Applying My Theology of Guidance

by Paul Tautges | December 26, 2011 1:15 am

A couple months ago I posted five consecutive articles on a theology of guidance, which included 5 criteria to apply when discerning the will of God: the Word, prayer, providential circumstances, Scripture-informed conscience, and counsel from others . Later, someone asked for further clarification as to what this process actually looks like in real life. Perhaps my answer will be of some encouragement as you look ahead to decisions and goals for the coming year.

Here’s what I wrote:

Let me illustrate how all these factors have recently functioned in my own decision-making process. This past summer I was offered a leadership and teaching position at a seminary, which to accept would have required my leaving the pastorate where I’ve been for almost twenty years. There is no chapter and verse of Scripture that could specifically make this decision for me (nothing clearly ‘objective’). However, after two months of seeking the Lord’s guidance, I declined the position offered. But how did I come to that conclusion? And why am I confident I was walking according to the will of God, that the Holy Spirit gave me guidance for this decision?

First, I determined that to go there or stay here were both biblical options. There was clearly no sin or disobedience involved, which of course would have immediately eliminated one option. However, since the invitation came about with no effort on my part I concluded that it could possibly be the working of the Lord’s providence and, therefore, I should not make a snap decision just because it was not my idea in the first place. So, second, my wife and I prayed over the matter and evaluated our life’s situation, finances, family needs (including special medical issues/care with our hearing-impaired children), etc.  Third, while praying and having a co-leader pray too, I sought counsel from three brothers in other parts of the country who I know fairly well. One is a pastor, another had left the pastorate to teach at a seminary, and the third is both a pastor and an adjunct seminary professor (like me). I chose these men because I believed they would give me honest counsel, rather than simply affirm whatever they might imagine I might want to hear. The counsel I received from them differed, but in talking through issues with these men and answering their heart-searching questions, I became firmer in my own conviction as to where my deepest ministry passions remain—here. During this time of seeking God in prayer, I also received unsolicited affirmation from some of my co-leaders at our church that my leadership is still needed and appreciated here.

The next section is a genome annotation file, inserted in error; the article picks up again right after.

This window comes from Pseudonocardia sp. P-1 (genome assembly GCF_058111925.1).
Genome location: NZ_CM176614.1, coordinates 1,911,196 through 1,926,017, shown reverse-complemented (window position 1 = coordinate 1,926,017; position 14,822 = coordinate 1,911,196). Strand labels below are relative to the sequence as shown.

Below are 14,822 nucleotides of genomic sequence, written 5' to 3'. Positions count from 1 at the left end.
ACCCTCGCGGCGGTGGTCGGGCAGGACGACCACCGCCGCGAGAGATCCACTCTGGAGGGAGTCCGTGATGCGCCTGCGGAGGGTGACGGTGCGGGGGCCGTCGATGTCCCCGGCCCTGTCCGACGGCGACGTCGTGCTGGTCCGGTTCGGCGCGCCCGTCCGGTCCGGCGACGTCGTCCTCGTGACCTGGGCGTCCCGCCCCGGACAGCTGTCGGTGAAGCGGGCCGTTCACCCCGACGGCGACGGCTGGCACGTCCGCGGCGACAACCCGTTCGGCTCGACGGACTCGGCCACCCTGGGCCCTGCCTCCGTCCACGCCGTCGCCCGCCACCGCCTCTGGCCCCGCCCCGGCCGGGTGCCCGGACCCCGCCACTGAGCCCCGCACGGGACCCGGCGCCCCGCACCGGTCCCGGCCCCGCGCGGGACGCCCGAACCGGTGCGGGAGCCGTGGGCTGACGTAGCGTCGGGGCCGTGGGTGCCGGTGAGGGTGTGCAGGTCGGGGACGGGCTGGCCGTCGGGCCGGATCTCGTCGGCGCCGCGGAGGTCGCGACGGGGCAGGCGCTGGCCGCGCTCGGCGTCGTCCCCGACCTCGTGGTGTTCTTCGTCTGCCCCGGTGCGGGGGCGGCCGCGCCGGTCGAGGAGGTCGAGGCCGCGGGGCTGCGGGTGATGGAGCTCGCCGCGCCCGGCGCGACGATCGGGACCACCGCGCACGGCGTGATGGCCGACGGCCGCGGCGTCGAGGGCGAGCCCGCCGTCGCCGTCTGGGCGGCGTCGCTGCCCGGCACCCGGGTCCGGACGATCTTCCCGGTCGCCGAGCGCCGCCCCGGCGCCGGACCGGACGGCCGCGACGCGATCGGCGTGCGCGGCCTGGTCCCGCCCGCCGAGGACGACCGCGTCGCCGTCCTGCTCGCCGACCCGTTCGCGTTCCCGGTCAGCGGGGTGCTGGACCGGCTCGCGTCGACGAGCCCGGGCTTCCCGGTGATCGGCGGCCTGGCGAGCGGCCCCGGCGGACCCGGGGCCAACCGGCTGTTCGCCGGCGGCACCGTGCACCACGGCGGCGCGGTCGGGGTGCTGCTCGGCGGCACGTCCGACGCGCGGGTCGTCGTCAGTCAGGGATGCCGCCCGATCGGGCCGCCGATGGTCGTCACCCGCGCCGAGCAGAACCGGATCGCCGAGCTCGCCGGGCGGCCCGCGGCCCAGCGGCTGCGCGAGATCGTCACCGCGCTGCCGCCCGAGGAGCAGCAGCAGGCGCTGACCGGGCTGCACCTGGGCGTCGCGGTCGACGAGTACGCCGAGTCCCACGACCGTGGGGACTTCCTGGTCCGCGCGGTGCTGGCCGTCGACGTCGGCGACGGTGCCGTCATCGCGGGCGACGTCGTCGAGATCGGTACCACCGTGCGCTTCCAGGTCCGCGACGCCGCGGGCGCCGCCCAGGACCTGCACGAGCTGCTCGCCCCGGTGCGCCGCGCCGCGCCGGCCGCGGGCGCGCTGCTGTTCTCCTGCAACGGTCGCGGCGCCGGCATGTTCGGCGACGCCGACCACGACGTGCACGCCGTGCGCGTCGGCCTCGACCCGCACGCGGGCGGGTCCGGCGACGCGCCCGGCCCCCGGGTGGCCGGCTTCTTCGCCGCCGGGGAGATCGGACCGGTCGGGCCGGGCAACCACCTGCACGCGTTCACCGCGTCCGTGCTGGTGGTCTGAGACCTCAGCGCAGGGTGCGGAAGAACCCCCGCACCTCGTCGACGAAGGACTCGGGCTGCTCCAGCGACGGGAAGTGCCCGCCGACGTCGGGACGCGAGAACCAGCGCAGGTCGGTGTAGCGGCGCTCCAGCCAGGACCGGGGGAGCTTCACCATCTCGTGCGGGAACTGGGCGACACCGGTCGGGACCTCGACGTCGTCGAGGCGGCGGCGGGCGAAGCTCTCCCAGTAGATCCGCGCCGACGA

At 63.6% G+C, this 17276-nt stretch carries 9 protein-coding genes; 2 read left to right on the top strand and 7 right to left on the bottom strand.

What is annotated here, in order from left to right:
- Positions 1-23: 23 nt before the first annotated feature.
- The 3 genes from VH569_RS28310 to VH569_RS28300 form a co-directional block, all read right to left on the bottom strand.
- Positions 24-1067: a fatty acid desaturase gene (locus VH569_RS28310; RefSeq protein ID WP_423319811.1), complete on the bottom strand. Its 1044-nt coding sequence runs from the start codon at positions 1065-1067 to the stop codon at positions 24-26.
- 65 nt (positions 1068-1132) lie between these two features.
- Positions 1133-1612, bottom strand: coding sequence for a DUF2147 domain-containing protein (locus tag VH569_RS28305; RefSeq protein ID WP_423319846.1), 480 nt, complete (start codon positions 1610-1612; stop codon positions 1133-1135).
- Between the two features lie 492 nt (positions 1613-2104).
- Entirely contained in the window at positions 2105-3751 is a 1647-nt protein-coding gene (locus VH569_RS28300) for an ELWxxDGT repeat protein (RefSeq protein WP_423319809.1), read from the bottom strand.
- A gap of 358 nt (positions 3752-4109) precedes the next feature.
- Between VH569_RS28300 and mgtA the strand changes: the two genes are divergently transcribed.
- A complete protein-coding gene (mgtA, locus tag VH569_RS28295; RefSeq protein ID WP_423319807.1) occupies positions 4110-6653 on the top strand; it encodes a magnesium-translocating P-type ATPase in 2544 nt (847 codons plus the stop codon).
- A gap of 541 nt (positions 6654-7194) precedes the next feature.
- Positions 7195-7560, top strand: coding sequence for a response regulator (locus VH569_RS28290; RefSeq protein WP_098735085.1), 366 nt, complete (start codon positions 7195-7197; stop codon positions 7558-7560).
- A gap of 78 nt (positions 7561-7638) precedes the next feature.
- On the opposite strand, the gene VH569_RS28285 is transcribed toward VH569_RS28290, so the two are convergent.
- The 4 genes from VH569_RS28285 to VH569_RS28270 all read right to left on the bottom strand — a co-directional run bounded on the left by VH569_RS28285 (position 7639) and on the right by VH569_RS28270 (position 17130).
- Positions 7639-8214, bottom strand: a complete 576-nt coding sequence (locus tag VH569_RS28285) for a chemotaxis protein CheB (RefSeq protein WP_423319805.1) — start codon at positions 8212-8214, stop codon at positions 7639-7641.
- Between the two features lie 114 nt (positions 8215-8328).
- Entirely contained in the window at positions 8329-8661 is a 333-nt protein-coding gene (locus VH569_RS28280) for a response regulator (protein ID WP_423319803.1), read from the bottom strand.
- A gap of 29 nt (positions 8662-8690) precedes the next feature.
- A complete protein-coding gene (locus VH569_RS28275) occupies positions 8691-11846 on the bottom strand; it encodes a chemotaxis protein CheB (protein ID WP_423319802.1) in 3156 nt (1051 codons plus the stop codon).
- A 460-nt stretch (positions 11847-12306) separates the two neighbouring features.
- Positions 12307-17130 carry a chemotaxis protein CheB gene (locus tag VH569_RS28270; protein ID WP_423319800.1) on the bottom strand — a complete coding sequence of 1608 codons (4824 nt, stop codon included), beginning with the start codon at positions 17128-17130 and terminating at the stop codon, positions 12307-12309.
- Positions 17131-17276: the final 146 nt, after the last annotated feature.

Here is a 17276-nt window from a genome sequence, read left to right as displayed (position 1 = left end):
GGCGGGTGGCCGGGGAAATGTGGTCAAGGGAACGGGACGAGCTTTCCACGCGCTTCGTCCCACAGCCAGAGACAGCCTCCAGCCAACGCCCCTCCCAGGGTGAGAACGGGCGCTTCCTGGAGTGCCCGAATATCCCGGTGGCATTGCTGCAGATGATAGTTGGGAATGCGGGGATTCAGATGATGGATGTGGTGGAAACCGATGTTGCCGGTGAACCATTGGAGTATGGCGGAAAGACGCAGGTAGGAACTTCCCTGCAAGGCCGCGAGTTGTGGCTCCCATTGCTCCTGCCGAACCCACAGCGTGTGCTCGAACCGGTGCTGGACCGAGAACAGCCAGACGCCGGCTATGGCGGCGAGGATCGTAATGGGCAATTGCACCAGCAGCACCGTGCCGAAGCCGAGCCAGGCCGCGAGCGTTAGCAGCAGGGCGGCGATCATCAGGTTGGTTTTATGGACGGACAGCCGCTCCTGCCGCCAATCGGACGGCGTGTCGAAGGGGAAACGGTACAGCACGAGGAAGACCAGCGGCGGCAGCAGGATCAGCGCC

Finally, in light of Psalm 37:4, “Delight yourself in the Lord and He will give you the desires of your heart,” I evaluated what I wanted to do. In other words, as I prayed, examined all angles I could think of, and sought counsel, my desire to remain where I am became stronger while at the same time the desire to go to the other place did not increase, but diminished. I am now more determined than ever to remain serving as faithfully as I can where I am. Thus, in the end, I guess you could say I based my decision on what I trust are “sanctified desires.” All of this was, I believe, according to the workings of biblical wisdom, the application of biblical truth and principles to the decision-making process, though I cannot point to one verse of Scripture and say, “This is why I decided to stay here.”

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